UK: Latest figures show Government continues to 'sweep up innocent people' into the dragnet of Prevent
New Home Office annual Prevent statistics show thousands continue to be referred to the flawed counter-terrorism programme
Over 2100 referrals were for children under the age of 14 including 256 individuals under the age of 10
‘The problems with Prevent run so deep that the Government must abolish Prevent’ – Ilyas Nagdee
Amnesty International has denounced the Government’s flawed Prevent duty that continues to “sweep up innocent people”, disproportionately children, into the counter-terrorism programme as revealed in the Home Office’s annual Prevent statistics published today (7 Dec).
The latest Home Office figures show that between April 2022 and March 2023, 6817 people were referred to Prevent. The education sector made the greatest number of referrals (2684), followed by the police (1943). Of those referred, 645 were recommended for Channel intervention. This represents fewer than 1 in 10 and widens the gap from previous years of people being referred to being adopted as Channel cases. By Prevent’s own metrics, this would be considered a failure.
The high number of referrals comes just days after the Head of counter-terrorism at Scotland Yard stated that the conflict in Israel and Gaza had prompted a “large jump” in referrals. Amnesty has serious concerns that Government attempts to crackdown on freedom of expression in the wake of the current crisis in Gaza, Israel and the wider Occupied Palestinian Territories, including encouraging schools to make Prevent referrals in reference to the current crisis, will contribute to more and more innocent people being dragged into the Prevent system.
Last month, it was reported that a student in Yorkshire was visited in her home by police in what she describes as a scene from ‘Minority Report’ following her posting a tweet expressing solidarity with Palestine.
In November, Amnesty released a report – The Prevent duty and its chilling effect on human rights – highlighting a series of fundamental flaws in the system, including discriminatory decision-making that operates on a “gut feeling” basis and a deeply concerning lack of transparency where people often do not know why they’ve been referred or what information is being held on them. Amnesty concluded that the duty is having a chilling effect on open debate, free speech and political dissent.
Amnesty found that Prevent is fundamentally incompatible with the UK’s international human rights obligations, disproportionately violates the human rights of young minoritised people, targets innocent children and operates with insufficient transparency or oversight.
Ilyas Nagdee, Amnesty International UK’s Racial Justice Director, said:
“The latest figures show that the dragnet approach of Prevent continues to sweep up thousands of innocent people.
“Behind each statistic are impacted young people and their families whose lives are turned upside down following referrals. These families spend years and sometimes thousands of pounds in an attempt to learn what has happened to their referral.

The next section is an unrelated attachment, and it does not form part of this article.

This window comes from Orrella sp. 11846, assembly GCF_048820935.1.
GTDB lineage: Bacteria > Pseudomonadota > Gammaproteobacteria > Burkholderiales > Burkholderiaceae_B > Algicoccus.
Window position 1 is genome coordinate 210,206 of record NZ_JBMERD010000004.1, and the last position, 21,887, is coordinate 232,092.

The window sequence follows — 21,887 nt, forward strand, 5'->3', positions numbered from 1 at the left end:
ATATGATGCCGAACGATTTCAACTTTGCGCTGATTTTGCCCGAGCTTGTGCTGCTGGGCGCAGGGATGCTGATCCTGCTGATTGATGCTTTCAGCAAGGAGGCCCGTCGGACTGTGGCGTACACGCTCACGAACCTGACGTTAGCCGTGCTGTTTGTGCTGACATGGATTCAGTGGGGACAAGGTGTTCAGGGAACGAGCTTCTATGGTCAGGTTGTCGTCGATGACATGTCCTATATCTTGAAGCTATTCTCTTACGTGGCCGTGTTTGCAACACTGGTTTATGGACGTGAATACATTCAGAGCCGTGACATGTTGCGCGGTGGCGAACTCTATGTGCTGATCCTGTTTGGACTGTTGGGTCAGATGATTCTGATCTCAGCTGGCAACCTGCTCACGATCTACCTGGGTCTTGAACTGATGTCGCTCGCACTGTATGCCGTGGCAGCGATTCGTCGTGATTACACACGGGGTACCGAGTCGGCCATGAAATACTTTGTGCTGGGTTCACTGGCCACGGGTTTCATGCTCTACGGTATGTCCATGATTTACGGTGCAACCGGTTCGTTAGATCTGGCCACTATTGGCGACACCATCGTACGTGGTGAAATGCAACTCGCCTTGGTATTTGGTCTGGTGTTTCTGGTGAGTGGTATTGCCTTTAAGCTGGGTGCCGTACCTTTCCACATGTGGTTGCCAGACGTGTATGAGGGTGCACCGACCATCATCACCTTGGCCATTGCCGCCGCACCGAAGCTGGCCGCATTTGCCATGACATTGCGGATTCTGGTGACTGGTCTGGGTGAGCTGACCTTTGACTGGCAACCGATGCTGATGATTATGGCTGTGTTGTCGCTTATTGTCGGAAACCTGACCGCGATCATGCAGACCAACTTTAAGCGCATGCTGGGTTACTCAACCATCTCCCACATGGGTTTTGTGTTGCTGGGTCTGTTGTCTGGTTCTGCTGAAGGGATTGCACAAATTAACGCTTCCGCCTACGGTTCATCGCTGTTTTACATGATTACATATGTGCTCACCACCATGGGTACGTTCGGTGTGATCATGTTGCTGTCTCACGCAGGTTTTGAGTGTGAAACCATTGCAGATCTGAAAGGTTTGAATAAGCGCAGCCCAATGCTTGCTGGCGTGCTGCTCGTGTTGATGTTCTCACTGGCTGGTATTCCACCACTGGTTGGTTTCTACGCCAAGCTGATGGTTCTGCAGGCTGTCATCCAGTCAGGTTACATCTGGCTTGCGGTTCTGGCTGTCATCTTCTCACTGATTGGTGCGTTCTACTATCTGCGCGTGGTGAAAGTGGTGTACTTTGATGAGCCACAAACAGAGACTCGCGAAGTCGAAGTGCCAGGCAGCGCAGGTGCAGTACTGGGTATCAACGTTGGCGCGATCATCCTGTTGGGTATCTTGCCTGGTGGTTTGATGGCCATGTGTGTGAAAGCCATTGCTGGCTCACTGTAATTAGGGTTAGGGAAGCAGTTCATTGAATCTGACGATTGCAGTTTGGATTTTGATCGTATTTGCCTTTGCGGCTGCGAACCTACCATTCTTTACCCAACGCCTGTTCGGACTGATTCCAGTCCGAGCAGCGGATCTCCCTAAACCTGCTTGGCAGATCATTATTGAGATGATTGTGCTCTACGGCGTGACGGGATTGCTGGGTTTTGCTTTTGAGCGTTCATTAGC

“We found Prevent was being used to police non-violent political expression including on topics such as Palestine. It’s clear this is having a chilling effect on open debate, free speech and political dissent.
“We re-iterate our calls – the problems with Prevent run so deep that the Government must abolish the programme.”
Based on the evidence presented in the report, Amnesty concludes that the Prevent strategy does not comply with international human rights law and should be abolished.
In its recent Prevent report Amnesty called for greater investment in child protection and education, teachers and other professionals should use educational and social work methods and safeguarding processes to engage with children whose behaviour would otherwise lead them to make a Prevent referral. A teacher or social worker-led response, which prioritises the welfare and development of the child and in which the child’s best interests are a primary consideration, is preferable to the current system, which prioritises national security and involves counter-terrorism police in the lives of children who are not accused of any crime.
The Government should also refrain from associating non-violent groups and their views (“non-violent extremism”) with terrorism. Amnesty has also raised concerns about attempts to delegitimise criticisms of the Prevent strategy by journalists, academics and civil society, and advised that the Government should instead engage meaningfully with the issues raised.
The Government must establish and implement alternatives to the criminal justice system for children accused of terrorism offences and ensure victims of human rights violations under the Prevent strategy have access to an effective remedy, including access to justice, compensation, rehabilitation, satisfaction and guarantees of non-repetition.